Water Bill [Lords]

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Mr. David Drew (Stroud): It would be helpful if we knew what legal advice the Government received. There is an expectation on the part of water companies that they will face litigation. It would be helpful to know in particular what discussions there have been between the lawyers of the water companies and the Government lawyers.

Miss Johnson: I have to try to help my hon. Friend, but the Government's legal advice is seldom supplied. In this case, I am not aware of any legal advice other than that relating to what ought to go in the Bill—lawyers are obviously involved in that connection.

Mr. Andrew Lansley (South Cambridgeshire): But surely legal advice must have been taken as to the compatibility of this provision with the European convention on human rights in order for the Minister for the Environment to make the statement that he did.

Miss Johnson: The hon. Gentleman is being a little technical. Of course, that matter has been dealt with, otherwise Ministers would not have signed off the statement that all Ministers must sign off. The hon. Member for Salisbury (Mr. Key) may gesticulate and wave the Bill about, but it is true that every Minister must sign such a statement. However, that is not the point being raised by my hon. Friend the Member for Stroud (Mr. Drew). He is asking whether we have sought specific legal advice on the issue of litigation. All I can say is that I am not aware of any such advice being sought.

The water companies are now competing commercially with one another, and we think that that is to the consumer's advantage. We must ensure that there is no difference in respect of fluoridation, so we must ensure that no fluoridating undertaker is worse off. That is the Government's position, and that is what the amendments are designed to achieve. It is not the private insurance companies that will bear the risk but the Exchequer. The Government therefore carry any risk that there is, and I shall come to what it is in a moment.

Diana Organ (Forest of Dean): On the point of water companies being concerned about possible litigation that may go against them, has the Minister any record from the past 40 years of cases of litigation relating to suppliers of water to Birmingham and the east midlands and fluoride in the water.

Miss Johnson: I am not aware of any such cases. My hon. Friend brings me on to another important point. There are many countries in the world, as well as the UK, where fluoridation has been happening for a long time. That includes huge sections of the population and a large chunk of the USA, a country where litigation is often to the fore. In the United States, 64 per cent. of the population receives fluoridated water, and I am not aware that that has been a issue. Los Angeles took the decision in 1999 to add fluoride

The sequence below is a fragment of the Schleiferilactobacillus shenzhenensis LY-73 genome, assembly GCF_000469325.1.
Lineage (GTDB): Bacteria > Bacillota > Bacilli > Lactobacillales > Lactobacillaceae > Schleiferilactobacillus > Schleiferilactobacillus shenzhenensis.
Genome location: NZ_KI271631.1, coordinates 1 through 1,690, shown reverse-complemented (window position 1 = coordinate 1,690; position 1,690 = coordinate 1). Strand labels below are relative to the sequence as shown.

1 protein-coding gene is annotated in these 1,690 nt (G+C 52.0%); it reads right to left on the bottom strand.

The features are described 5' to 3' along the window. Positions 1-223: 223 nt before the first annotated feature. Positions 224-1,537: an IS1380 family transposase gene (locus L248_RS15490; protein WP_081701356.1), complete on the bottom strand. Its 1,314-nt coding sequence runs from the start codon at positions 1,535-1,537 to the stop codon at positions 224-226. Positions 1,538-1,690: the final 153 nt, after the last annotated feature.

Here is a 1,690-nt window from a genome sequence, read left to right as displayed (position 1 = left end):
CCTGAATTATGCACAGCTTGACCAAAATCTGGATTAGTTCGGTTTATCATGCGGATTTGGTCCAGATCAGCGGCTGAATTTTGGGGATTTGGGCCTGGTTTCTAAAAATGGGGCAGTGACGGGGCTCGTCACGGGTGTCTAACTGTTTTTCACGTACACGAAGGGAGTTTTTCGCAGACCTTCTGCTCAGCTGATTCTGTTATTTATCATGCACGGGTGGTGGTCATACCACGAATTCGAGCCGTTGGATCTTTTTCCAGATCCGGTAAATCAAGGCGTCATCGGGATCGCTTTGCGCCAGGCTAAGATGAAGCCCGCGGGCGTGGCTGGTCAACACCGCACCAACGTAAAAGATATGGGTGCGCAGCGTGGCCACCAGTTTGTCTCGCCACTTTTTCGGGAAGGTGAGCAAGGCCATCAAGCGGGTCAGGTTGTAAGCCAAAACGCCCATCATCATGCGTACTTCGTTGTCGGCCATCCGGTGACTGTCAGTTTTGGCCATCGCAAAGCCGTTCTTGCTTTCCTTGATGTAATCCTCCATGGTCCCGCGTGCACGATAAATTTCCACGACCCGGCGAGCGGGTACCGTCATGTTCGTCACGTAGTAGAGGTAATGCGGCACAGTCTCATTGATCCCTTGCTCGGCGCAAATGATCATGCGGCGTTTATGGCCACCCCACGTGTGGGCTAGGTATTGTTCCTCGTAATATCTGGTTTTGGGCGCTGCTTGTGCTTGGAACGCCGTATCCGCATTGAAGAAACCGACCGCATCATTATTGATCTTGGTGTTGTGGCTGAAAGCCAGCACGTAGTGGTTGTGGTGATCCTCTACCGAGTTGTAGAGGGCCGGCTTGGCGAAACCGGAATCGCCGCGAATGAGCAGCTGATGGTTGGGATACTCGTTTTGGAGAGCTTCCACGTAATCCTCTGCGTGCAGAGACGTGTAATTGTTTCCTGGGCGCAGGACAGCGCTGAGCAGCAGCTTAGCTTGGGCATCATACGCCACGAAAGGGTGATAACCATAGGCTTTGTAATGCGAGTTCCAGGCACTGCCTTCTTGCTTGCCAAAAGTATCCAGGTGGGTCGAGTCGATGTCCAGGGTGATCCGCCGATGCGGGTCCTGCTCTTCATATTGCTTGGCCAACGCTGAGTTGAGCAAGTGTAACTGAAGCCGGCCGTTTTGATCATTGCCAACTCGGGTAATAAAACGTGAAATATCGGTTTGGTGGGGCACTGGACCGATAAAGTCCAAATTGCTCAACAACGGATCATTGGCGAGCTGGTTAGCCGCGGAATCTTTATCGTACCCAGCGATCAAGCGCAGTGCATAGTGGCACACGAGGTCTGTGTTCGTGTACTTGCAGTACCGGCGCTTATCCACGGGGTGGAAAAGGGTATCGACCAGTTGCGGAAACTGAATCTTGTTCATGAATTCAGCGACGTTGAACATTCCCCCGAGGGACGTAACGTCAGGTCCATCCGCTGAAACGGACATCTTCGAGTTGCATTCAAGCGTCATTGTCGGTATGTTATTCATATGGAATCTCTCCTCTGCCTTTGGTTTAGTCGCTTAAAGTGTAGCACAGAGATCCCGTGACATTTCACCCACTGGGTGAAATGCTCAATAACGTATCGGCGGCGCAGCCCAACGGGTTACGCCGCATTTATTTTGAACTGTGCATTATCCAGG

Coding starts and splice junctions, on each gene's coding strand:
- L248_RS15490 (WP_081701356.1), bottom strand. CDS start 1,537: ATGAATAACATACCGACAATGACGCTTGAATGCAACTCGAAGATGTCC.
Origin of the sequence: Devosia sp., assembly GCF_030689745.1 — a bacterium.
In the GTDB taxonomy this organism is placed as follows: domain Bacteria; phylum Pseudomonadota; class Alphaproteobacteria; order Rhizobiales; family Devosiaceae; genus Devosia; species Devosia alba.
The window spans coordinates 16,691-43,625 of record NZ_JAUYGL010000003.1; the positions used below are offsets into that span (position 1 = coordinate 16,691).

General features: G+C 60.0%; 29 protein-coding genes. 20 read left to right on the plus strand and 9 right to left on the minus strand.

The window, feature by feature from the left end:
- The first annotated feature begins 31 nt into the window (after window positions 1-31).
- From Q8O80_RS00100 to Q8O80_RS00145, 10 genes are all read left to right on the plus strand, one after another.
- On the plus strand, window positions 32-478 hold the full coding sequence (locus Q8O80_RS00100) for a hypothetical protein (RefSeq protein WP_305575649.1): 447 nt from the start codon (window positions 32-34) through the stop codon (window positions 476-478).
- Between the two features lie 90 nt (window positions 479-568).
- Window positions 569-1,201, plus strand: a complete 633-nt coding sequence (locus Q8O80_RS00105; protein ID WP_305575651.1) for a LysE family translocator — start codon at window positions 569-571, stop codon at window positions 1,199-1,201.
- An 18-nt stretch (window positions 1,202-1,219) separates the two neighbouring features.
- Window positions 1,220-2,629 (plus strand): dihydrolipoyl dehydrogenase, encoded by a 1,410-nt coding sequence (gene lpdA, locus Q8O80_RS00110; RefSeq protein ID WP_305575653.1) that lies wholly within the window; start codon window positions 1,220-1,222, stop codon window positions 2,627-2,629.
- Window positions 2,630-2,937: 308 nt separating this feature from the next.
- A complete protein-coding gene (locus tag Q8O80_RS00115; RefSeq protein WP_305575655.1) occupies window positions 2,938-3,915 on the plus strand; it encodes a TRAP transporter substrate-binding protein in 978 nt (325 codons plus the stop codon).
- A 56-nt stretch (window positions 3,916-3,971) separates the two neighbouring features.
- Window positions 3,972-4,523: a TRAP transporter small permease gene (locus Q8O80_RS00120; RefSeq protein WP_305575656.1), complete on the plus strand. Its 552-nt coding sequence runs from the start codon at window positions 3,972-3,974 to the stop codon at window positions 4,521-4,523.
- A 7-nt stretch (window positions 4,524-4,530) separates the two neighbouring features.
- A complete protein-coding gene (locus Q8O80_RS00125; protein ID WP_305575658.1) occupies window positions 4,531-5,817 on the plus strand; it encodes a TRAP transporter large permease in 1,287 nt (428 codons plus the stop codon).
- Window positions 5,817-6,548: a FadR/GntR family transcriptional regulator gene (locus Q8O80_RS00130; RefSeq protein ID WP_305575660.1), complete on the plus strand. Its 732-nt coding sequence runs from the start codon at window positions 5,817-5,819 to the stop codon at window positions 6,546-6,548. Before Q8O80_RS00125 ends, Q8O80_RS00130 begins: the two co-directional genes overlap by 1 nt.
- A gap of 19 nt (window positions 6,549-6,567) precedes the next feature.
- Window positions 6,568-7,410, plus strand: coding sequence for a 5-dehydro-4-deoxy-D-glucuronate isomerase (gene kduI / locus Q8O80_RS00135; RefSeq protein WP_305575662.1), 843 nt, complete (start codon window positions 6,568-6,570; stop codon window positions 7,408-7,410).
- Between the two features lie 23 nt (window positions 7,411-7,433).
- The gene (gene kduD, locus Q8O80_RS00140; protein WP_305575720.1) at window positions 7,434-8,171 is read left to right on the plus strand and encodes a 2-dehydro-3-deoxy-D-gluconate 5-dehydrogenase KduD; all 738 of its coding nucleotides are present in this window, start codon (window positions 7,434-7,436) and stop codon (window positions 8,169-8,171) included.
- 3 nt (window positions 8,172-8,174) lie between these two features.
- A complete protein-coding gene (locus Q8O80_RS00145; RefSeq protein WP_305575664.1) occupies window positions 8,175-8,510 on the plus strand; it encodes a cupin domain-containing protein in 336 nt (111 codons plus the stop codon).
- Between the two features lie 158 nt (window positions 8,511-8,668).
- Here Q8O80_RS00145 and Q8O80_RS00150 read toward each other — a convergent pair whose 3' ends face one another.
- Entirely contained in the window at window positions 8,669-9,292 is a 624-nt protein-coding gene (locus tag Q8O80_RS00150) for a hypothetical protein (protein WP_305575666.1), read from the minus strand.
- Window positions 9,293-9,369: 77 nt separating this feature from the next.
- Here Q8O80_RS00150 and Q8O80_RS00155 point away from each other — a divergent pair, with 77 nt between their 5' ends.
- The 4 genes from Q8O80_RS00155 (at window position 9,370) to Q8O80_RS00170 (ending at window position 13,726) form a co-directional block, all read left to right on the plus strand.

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to the water, so that covers another large chunk of the US population. In some parts of the UK, fluoride has been in our water for many decades. About 6 million UK residents drink water with fluoride in it.

Mr. Thomas: The Minister has just said there have been no cases of litigation in areas that have fluoridated water supply. She has also said that she is not aware of any legal advice from the water companies regarding indemnity. If there is no indemnity at present, why on earth include it in the Bill?

Miss Johnson: Section 90 of the Water Industry Act 1991 already provides for the Secretary of State to indemnify water companies against liabilities connected with fluoridation. In terms of the exercise of indemnities, we are talking about one Birmingham resident in the past five years who would not pay his water bill.

As I know from my former ministerial job, the water companies are now in a highly competitive industry. They are nervous about anything that makes any difference between one company and another. Therefore, the Government must ensure that the playing field is level. Some hon. Members seem to be attaching too much excitement to this issue.

Mr. George Osborne (Tatton): Has the cost of this indemnity to the taxpayer been estimated? Is legal action anticipated? If there were any action, how much would that cost the taxpayer?

Miss Johnson: I am not aware of any such costings, or of any anxiety about the matter.

The hon. Member for Ceredigion discussed Down's syndrome and fluoridation. The York study found that there was no association between them—but it was critical of the quality of the evidence. The Medical Research Council also did not find any plausible medical explanation for that association, so it regarded research in this area as a low priority.

Nothing that anyone takes in can be guaranteed to be 100 per cent. safe, but when consideration is given to the record of fluoride in water throughout the world—including the UK—it must be concluded that there is no evidence that it causes a lot of the problems that people are raising. If the hon. Member for Ceredigion was really concerned about this matter, he would not have fluoride in his toothpaste.